What happens if you miss a flight due to security screening?

(No answer needed fast here!)

Suppose you have your flight booked and you head to the airport with plenty of time to spare. However, once you get there you’re randomly subject to a very thorough security screening and by the time you’re done, you’ve missed the flight.

Does the airline honor your ticket, even though it’s for a flight that has already left?

If you’re put on the next flight, does someone else get bumped off it? I’ve heard of flights deliberately overbooking which seems to me would result in an endless queue of pissed-off pax waiting for the next flight and the next and so on…

Are there extra fees involved? If so, does the TSA (or local equivalent) owe you for this extra expense?

Suppose this happens late at night and there are no more flights until the morning. The airline doesn’t owe you anything so they probably won’t spring for a hotel for you. Does TSA put you up somewhere?

The TSA owes you nothing. The airline will try its best to put you on an available flight, and unless you’re a premier flyer, you’re not going to get any special priority. Overbooking occurs, but there is generally a call for volunteers to give up their seats for some kind of reward like a free round trip flight. I’ve never seen an overbooked flight that was not resolved that way. As to extra expenses for rebooking, that will depend on the airline.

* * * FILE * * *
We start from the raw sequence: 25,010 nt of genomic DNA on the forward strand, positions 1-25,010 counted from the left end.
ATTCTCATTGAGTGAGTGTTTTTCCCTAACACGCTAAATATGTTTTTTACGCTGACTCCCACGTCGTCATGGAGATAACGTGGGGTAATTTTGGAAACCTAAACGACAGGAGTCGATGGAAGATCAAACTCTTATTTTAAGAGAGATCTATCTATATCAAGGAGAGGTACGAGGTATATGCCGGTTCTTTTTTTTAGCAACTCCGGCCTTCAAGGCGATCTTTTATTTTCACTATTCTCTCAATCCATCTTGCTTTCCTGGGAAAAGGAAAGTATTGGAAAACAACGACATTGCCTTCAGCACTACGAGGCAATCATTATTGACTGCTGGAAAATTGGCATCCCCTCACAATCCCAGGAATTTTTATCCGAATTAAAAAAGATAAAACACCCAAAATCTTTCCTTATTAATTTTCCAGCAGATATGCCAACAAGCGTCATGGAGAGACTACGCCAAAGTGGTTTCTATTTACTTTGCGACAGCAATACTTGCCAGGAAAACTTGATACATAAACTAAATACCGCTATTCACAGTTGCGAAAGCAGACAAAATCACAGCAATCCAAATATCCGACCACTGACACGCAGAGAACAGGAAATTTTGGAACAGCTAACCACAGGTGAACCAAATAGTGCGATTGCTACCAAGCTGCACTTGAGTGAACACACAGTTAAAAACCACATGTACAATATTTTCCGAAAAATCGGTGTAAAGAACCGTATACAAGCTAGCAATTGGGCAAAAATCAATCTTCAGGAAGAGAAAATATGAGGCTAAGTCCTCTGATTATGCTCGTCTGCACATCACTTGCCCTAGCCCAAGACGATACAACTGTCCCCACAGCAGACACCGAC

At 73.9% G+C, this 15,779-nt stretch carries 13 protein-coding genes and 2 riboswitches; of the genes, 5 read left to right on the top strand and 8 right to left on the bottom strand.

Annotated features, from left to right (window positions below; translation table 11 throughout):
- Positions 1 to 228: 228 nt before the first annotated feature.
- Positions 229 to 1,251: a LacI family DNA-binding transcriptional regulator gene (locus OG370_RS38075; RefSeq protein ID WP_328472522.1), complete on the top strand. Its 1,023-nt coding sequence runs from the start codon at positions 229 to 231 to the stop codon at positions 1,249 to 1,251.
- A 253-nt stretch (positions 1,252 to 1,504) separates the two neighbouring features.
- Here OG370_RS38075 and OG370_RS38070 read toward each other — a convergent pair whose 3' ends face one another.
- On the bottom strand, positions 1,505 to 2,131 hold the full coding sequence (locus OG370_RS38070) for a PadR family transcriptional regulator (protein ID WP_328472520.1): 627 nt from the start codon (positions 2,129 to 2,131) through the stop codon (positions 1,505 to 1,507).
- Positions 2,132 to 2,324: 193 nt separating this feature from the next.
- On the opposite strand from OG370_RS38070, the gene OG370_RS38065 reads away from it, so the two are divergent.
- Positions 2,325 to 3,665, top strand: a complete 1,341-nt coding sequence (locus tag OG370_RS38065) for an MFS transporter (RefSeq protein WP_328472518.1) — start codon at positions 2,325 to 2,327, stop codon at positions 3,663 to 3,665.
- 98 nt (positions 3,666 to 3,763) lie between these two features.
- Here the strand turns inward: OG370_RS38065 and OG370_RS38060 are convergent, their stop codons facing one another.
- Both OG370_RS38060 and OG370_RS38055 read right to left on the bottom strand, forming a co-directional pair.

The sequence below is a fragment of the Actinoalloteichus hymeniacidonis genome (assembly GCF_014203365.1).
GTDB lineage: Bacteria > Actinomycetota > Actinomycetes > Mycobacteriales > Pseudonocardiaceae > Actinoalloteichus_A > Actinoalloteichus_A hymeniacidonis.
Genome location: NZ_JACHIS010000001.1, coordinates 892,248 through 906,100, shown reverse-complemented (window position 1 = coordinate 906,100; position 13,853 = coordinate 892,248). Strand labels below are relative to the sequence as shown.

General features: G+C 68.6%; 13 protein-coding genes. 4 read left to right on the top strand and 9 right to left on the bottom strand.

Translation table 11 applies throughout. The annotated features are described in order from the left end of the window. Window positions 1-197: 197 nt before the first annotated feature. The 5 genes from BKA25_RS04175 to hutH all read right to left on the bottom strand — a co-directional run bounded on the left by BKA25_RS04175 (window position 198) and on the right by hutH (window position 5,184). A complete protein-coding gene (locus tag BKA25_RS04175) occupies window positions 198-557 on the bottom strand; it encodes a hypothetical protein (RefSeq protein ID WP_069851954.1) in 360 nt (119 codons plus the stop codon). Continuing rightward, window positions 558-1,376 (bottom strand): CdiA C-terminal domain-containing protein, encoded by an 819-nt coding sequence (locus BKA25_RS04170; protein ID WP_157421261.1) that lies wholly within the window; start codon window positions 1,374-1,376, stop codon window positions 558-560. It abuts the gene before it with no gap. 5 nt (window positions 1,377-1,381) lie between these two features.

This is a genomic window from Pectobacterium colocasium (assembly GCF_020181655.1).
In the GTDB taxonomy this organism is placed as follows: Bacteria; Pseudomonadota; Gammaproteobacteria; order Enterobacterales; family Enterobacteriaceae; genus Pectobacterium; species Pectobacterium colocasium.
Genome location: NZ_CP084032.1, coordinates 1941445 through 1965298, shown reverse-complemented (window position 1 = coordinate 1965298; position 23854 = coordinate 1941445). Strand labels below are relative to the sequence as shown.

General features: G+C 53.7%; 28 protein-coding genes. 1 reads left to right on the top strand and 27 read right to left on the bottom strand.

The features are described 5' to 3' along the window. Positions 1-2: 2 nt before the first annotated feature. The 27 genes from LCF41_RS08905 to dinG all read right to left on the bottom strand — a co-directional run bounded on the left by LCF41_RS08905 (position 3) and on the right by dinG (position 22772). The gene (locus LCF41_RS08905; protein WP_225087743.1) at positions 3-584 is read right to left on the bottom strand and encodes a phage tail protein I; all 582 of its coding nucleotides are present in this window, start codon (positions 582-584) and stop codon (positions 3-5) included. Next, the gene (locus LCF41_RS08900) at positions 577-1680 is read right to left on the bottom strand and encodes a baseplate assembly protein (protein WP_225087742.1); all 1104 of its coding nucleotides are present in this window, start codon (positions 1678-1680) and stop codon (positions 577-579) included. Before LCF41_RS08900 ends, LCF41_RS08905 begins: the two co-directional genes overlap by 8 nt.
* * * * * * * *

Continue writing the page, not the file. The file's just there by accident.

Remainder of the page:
I think the internet acronym for this is SOL. It’s a shame, but that’s what happens in the situation you posit.

I travel pretty often, and I’ve never missed a plane due to a security screening (and I’ve been through a lot of them). When you check in (on-site - don’t know how this applies to the 24-hour advance online check-in), you’re confirming that you’re going to be on the flight. I’ve had security screeners call ahead to my gate and say I’m passing through security, and I’ve gotten to the gate as the last passenger and an attendant is waiting there with the door open (yeah, I’m THAT guy).

BTW - generally the only time I’ve ever been pulled out of line and had a “thorough screening” is when I’ve been booked for a later flight and change my flight at the kiosk or online for an earlier one.